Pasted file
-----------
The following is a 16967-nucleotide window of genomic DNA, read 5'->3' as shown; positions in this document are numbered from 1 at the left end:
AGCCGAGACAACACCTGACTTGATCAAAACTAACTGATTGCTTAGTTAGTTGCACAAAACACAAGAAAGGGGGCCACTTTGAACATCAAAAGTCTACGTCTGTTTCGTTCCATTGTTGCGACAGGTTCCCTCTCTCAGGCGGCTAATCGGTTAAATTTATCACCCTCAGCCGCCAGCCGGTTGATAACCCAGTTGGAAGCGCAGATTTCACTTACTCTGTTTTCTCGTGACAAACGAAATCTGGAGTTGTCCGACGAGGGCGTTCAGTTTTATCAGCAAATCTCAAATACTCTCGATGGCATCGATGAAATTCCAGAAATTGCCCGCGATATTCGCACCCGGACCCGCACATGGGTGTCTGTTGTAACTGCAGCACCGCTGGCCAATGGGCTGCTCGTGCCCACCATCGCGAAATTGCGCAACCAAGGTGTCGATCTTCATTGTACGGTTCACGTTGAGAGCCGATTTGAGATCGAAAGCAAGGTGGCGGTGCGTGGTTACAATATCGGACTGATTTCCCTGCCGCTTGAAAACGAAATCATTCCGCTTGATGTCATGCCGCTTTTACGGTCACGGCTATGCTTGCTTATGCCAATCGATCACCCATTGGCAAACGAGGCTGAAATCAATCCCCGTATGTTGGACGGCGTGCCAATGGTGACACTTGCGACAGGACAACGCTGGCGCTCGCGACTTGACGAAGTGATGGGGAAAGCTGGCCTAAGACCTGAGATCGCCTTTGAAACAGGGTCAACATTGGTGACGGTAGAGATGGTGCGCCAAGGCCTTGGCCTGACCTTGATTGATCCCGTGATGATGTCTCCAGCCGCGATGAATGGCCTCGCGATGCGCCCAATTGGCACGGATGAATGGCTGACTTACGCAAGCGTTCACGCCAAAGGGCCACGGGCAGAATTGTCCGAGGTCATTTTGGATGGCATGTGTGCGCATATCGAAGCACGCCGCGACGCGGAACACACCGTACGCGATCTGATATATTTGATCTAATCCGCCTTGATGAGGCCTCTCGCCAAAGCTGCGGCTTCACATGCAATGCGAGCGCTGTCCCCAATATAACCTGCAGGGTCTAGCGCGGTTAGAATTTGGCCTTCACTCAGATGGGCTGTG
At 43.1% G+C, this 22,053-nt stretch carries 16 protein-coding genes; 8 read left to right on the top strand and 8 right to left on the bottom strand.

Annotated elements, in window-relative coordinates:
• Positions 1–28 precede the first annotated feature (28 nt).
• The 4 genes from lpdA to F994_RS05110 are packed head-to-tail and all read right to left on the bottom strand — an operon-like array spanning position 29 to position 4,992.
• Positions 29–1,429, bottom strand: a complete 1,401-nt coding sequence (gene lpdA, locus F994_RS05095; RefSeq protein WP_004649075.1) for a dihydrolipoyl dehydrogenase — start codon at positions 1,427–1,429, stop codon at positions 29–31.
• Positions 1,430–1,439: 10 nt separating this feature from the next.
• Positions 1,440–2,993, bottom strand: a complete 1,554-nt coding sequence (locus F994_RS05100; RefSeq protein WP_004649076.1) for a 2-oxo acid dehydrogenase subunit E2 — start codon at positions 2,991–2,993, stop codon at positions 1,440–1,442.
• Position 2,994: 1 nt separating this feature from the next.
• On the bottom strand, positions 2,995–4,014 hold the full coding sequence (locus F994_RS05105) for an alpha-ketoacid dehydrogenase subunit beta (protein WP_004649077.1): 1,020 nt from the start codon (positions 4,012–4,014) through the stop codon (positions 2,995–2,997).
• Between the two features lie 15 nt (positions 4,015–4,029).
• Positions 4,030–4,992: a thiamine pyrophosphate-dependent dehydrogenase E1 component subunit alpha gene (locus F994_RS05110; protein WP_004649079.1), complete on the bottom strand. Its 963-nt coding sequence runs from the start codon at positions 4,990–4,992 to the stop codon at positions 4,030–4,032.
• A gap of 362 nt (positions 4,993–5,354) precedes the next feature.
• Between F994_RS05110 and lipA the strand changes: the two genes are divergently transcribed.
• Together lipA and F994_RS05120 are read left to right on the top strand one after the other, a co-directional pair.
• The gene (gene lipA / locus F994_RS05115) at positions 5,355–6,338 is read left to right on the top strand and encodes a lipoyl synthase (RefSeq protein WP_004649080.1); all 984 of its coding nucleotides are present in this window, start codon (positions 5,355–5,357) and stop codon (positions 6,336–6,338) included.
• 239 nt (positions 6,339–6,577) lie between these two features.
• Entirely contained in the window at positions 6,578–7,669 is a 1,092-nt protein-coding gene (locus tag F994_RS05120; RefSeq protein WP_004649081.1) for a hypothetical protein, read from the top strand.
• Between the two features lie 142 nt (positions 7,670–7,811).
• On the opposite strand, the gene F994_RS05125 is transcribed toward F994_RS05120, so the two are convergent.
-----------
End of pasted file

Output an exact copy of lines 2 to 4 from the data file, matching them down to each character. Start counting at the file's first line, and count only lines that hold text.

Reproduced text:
AGCCGAGACAACACCTGACTTGATCAAAACTAACTGATTGCTTAGTTAGTTGCACAAAACACAAGAAAGGGGGCCACTTTGAACATCAAAAGTCTACGTCTGTTTCGTTCCATTGTTGCGACAGGTTCCCTCTCTCAGGCGGCTAATCGGTTAAATTTATCACCCTCAGCCGCCAGCCGGTTGATAACCCAGTTGGAAGCGCAGATTTCACTTACTCTGTTTTCTCGTGACAAACGAAATCTGGAGTTGTCCGACGAGGGCGTTCAGTTTTATCAGCAAATCTCAAATACTCTCGATGGCATCGATGAAATTCCAGAAATTGCCCGCGATATTCGCACCCGGACCCGCACATGGGTGTCTGTTGTAACTGCAGCACCGCTGGCCAATGGGCTGCTCGTGCCCACCATCGCGAAATTGCGCAACCAAGGTGTCGATCTTCATTGTACGGTTCACGTTGAGAGCCGATTTGAGATCGAAAGCAAGGTGGCGGTGCGTGGTTACAATATCGGACTGATTTCCCTGCCGCTTGAAAACGAAATCATTCCGCTTGATGTCATGCCGCTTTTACGGTCACGGCTATGCTTGCTTATGCCAATCGATCACCCATTGGCAAACGAGGCTGAAATCAATCCCCGTATGTTGGACGGCGTGCCAATGGTGACACTTGCGACAGGACAACGCTGGCGCTCGCGACTTGACGAAGTGATGGGGAAAGCTGGCCTAAGACCTGAGATCGCCTTTGAAACAGGGTCAACATTGGTGACGGTAGAGATGGTGCGCCAAGGCCTTGGCCTGACCTTGATTGATCCCGTGATGATGTCTCCAGCCGCGATGAATGGCCTCGCGATGCGCCCAATTGGCACGGATGAATGGCTGACTTACGCAAGCGTTCACGCCAAAGGGCCACGGGCAGAATTGTCCGAGGTCATTTTGGATGGCATGTGTGCGCATATCGAAGCACGCCGCGACGCGGAACACACCGTACGCGATCTGATATATTTGATCTAATCCGCCTTGATGAGGCCTCTCGCCAAAGCTGCGGCTTCACATGCAATGCGAGCGCTGTCCCCAATATAACCTGCAGGGTCTAGCGCGGTTAGAATTTGGCCTTCACTCAGATGGGCTGTG
At 43.1% G+C, this 22,053-nt stretch carries 16 protein-coding genes; 8 read left to right on the top strand and 8 right to left on the bottom strand.

Annotated elements, in window-relative coordinates: